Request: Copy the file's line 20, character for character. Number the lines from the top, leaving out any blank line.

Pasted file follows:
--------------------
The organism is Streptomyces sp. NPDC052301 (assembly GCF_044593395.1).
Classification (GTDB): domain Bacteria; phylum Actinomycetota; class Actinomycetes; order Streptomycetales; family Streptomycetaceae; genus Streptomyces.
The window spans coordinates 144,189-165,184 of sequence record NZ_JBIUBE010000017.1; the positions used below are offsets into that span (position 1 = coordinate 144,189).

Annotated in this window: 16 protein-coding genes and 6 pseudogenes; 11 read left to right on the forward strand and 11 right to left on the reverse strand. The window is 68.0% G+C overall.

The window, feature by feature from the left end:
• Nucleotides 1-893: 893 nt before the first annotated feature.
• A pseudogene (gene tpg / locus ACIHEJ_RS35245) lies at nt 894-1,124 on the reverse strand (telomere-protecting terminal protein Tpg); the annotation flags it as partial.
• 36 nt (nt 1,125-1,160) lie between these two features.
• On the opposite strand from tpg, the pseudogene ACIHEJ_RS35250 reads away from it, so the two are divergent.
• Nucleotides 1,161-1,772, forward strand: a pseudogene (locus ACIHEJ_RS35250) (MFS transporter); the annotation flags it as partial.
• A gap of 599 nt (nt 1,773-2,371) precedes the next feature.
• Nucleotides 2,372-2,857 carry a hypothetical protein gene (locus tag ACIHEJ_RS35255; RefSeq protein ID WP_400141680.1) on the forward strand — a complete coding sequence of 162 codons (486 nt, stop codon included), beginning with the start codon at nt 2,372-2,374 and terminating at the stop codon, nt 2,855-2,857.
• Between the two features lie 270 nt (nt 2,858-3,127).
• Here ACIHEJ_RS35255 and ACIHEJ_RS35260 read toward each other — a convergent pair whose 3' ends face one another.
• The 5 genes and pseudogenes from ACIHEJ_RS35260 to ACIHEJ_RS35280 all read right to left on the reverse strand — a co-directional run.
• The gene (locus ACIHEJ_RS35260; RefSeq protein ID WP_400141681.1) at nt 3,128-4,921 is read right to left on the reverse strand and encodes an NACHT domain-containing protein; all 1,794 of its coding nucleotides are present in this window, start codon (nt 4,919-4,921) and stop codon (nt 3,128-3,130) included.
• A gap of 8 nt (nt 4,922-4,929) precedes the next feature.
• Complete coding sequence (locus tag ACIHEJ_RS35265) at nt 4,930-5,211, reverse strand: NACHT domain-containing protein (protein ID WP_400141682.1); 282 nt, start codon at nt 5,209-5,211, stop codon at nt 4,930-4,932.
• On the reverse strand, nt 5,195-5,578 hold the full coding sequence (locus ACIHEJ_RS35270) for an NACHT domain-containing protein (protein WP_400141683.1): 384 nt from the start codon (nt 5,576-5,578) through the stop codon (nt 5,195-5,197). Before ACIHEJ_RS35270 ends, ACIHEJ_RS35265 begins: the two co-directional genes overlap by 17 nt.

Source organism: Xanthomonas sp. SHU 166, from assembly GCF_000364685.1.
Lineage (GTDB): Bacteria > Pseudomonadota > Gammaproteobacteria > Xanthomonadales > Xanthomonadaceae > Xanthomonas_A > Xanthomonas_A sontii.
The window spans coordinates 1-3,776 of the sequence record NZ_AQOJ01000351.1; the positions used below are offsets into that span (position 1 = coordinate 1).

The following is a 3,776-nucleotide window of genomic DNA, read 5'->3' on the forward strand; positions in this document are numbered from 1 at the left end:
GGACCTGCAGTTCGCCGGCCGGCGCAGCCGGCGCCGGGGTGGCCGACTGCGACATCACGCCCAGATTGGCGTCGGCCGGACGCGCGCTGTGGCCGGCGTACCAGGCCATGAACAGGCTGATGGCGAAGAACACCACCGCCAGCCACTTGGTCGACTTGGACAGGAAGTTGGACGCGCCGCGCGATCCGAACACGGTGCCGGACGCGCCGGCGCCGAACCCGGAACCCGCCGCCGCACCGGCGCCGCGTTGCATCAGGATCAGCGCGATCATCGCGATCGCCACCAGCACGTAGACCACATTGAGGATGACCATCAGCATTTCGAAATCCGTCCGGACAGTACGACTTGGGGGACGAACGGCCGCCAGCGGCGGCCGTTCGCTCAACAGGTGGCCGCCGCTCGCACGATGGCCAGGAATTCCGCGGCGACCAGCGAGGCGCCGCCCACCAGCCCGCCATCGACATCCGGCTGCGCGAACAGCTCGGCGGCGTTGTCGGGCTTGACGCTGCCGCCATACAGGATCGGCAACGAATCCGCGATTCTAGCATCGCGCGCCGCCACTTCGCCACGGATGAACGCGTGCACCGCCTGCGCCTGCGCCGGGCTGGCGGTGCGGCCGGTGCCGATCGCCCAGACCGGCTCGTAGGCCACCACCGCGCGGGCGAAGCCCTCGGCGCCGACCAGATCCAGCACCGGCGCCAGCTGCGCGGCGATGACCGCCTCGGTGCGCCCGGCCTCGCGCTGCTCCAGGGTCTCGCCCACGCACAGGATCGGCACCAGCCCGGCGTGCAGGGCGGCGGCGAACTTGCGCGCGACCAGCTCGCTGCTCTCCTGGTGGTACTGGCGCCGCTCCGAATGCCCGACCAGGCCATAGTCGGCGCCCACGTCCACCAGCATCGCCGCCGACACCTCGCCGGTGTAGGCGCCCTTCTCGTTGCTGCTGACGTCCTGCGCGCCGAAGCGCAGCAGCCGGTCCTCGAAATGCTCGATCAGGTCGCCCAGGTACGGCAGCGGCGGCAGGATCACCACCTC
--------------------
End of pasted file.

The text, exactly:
Source organism: Xanthomonas sp. SHU 166, from assembly GCF_000364685.1.